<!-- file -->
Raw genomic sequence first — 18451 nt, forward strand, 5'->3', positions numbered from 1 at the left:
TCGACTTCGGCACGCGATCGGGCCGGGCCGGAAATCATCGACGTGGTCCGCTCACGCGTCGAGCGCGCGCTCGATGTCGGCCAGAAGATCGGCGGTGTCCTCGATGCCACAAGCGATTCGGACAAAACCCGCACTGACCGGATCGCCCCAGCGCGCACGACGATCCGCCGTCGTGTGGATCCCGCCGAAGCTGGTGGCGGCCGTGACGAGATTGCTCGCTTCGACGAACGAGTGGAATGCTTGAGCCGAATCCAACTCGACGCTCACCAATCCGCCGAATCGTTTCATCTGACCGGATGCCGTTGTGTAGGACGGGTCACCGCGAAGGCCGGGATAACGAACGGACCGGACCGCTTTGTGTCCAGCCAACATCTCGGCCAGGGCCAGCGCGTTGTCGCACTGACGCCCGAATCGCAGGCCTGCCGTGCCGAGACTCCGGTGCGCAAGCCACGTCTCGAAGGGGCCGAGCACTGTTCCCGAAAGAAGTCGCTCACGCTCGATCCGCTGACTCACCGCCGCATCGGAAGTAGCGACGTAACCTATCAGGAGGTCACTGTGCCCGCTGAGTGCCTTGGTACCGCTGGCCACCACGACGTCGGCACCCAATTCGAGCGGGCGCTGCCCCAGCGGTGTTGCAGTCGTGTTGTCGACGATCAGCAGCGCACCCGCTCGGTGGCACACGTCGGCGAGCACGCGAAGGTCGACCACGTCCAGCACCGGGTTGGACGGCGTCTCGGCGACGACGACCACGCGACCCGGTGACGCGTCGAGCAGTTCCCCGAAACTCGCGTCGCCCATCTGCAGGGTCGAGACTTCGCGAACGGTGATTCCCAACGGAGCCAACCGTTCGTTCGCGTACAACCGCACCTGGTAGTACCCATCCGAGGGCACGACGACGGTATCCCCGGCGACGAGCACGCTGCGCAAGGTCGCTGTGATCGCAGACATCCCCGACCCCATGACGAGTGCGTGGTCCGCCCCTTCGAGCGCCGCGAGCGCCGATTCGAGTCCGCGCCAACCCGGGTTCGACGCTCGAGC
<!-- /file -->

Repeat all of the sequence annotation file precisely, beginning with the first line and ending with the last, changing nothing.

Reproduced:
Raw genomic sequence first — 18451 nt, forward strand, 5'->3', positions numbered from 1 at the left:
TCGACTTCGGCACGCGATCGGGCCGGGCCGGAAATCATCGACGTGGTCCGCTCACGCGTCGAGCGCGCGCTCGATGTCGGCCAGAAGATCGGCGGTGTCCTCGATGCCACAAGCGATTCGGACAAAACCCGCACTGACCGGATCGCCCCAGCGCGCACGACGATCCGCCGTCGTGTGGATCCCGCCGAAGCTGGTGGCGGCCGTGACGAGATTGCTCGCTTCGACGAACGAGTGGAATGCTTGAGCCGAATCCAACTCGACGCTCACCAATCCGCCGAATCGTTTCATCTGACCGGATGCCGTTGTGTAGGACGGGTCACCGCGAAGGCCGGGATAACGAACGGACCGGACCGCTTTGTGTCCAGCCAACATCTCGGCCAGGGCCAGCGCGTTGTCGCACTGACGCCCGAATCGCAGGCCTGCCGTGCCGAGACTCCGGTGCGCAAGCCACGTCTCGAAGGGGCCGAGCACTGTTCCCGAAAGAAGTCGCTCACGCTCGATCCGCTGACTCACCGCCGCATCGGAAGTAGCGACGTAACCTATCAGGAGGTCACTGTGCCCGCTGAGTGCCTTGGTACCGCTGGCCACCACGACGTCGGCACCCAATTCGAGCGGGCGCTGCCCCAGCGGTGTTGCAGTCGTGTTGTCGACGATCAGCAGCGCACCCGCTCGGTGGCACACGTCGGCGAGCACGCGAAGGTCGACCACGTCCAGCACCGGGTTGGACGGCGTCTCGGCGACGACGACCACGCGACCCGGTGACGCGTCGAGCAGTTCCCCGAAACTCGCGTCGCCCATCTGCAGGGTCGAGACTTCGCGAACGGTGATTCCCAACGGAGCCAACCGTTCGTTCGCGTACAACCGCACCTGGTAGTACCCATCCGAGGGCACGACGACGGTATCCCCGGCGACGAGCACGCTGCGCAAGGTCGCTGTGATCGCAGACATCCCCGACCCCATGACGAGTGCGTGGTCCGCCCCTTCGAGCGCCGCGAGCGCCGATTCGAGTCCGCGCCAACCCGGGTTCGACGCTCGAGC